Boston, Massachusetts, appeared to offer the best opportunities for both Deutsches. A new facility, the Psychoanalytic Training Institute, was being established there at the same time that Dr. Stanley Cobb was creating a psychiatric department at the famous Massachusetts General Hospital. Cobb was interested in psychosomatic medicine, Felix’s specialty, so he was eager to attract the couple. Helene came to Boston in the fall of 1935 with her son Martin, who then enrolled in college; a few months later, Felix finally decided to leave Vienna and arrived in Boston in January 1936.
Deutsch’s mental stylishness and her reputation as a favored colleague of Freud earned her great respect at the Boston Psychoanalytic Training Institute. The analysts there had been mainly students abroad when she was already established as a teacher and lecturer. Although she was not eager once again to be involved in the politics of training students, she functioned as president of the Boston Psychoanalytic Society from 1939 to 1941.
During World War II, she wrote a two-volume work, The Psychology of Women, published in 1944–1945. While remaining loyal to Freudian psychoanalysis, Deutsch added her special outlook on women’s psychology, derived from her own personal experience and clinical observations. She wrote, for example, about women’s inner conflict between motherliness and eroticism, a conflict that she herself experienced. She recognized that her preoccupation with her work had cost her a heavy price in terms of emotional closeness with both her husband and her son. With the advantage of hindsight, she emancipated herself from theoretical dogmatism and discouraged her students from following her example too closely.
Deutsch characteristically emphasized the realistic conflicts of young women. Her books were filled with female case histories of which other psychoanalysts of the time had limited knowledge. She was not afraid to sound old-fashioned about how sexual experience could take the place of love. She thought that in order to understand pathologic behavior correctly, we must first realize what constitutes normal development. The thrust of Deutsch’s argument was that a woman’s intensified inner life becomes a unique source of human superiority. She highlighted the sources of a woman’s capacity to identify with others. Probably her most famous clinical concept was that of the “as if” personality, a false affect that was neither neurotic nor psychotic. To Deutsch, victimization was a central danger of female masochism, while intensified self-love could be a self-preserving counterweight, protecting a woman from her masochistic tendencies.
Karen Horney had caricatured some of Deutsch’s writings in the 1930s, but Deutsch’s position seemed secure by the early 1940s. Her temperament was so untruculent that she answered Horney’s criticisms with only a few mild footnotes in The Psychology of Women.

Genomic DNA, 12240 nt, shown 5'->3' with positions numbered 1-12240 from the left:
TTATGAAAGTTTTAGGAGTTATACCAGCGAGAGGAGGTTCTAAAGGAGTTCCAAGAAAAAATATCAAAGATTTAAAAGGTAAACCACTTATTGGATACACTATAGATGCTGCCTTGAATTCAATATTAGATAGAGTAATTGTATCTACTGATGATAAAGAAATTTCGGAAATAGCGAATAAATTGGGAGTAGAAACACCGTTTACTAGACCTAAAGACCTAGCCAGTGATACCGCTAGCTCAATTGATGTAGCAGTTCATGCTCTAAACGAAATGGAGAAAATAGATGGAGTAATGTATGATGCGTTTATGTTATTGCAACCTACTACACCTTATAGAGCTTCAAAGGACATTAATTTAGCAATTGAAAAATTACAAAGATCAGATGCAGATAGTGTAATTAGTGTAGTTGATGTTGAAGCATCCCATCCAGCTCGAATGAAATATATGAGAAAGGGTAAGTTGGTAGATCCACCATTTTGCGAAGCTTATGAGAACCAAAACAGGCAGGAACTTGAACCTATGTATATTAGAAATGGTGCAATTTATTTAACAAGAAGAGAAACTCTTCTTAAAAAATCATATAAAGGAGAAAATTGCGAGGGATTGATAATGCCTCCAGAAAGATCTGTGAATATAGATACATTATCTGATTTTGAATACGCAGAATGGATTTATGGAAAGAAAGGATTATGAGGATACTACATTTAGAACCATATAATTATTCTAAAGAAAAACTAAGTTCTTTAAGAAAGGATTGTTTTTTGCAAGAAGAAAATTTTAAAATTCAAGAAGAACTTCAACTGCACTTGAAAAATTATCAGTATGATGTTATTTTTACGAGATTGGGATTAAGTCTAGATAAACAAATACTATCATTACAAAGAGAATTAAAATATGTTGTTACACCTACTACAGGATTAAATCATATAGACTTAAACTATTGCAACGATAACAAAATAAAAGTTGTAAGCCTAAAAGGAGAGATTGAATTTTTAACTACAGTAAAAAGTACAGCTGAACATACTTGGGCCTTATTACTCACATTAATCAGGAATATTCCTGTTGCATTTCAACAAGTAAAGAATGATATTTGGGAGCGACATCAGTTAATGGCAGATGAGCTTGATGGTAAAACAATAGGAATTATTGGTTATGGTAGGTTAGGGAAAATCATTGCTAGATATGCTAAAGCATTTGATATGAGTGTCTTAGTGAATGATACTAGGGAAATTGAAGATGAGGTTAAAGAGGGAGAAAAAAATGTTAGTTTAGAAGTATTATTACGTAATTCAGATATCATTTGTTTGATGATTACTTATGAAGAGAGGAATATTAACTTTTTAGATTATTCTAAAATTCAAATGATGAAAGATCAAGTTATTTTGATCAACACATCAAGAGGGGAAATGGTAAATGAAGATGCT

Deutsch’s old age was as remarkable as any other feature of her life. She kept on sustaining friends and acquaintances almost right up to her death in 1982 at age ninety-seven in Cambridge, Massachusetts. Her interest in other people helped keep her alive for a long time. After her husband died in 1964, Deutsch’s publications seemed to accelerate. Her collection of essays called Neuroses and Character Types appeared in 1965 and two monographs were published as books in the late 1960s. Her autobiography, Confrontations with Myself, was published in 1973.
Deutsch retained her intellectual vitality right to the end. Typically, she questioned whether generations of analyzed people were any happier after their treatment. Privately, she thought that her own life had been ruined by too much denial. She believed that she had failed as a mother, which caused her to redouble her efforts with her two grandsons. She hid her tragic feelings from most people, who saw in her a joyful, fascinating, very competent woman with a seemingly inexhaustible supply of energy. If she had been more accepting of herself, she might have formulated ideas about human development and normality more in keeping with her own unconventional experience and enabled others to feel more at ease in defying conformist pressures.
Confrontations with Myself: An Epilogue (1973); Neuroses and Character Types: Clinical Psychoanalytic Types (1965); Psychoanalysis of the Neuroses (1951); A Psychoanalytic Study of the Myth of Dionysus and Apollo (1969); The Psychology of Women: A Psychoanalytic Interpretation. Vol. 1: Girlhood. Vol. 2: Motherhood (1944–1945); Selected Problems of Adolescence: With Special Emphasis on Group Formation (1967); The Therapeutic Process, the Self, and Female Psychology: Collected Psychoanalytic Papers. Edited by Paul Roazen (1992); Zur Psychoanalyse der weiblichen Sexualfunktionen [Psychoanalysis of the sexual functions of women]. Edited by Paul Roazen (1923; translated, 1991).
EJ; Roazen, Paul. Freud and His Followers (1975, 1992), and Helene Deutsch: A Psychoanalyst’s Life (1985; reprint with new introduction, 1992), and “A Note on the Vienna Psychoanalytic Society: Felix Deutsch’s Letters, 1923 and 1935.” Journal of the History of the Behavioral Sciences (October 1984).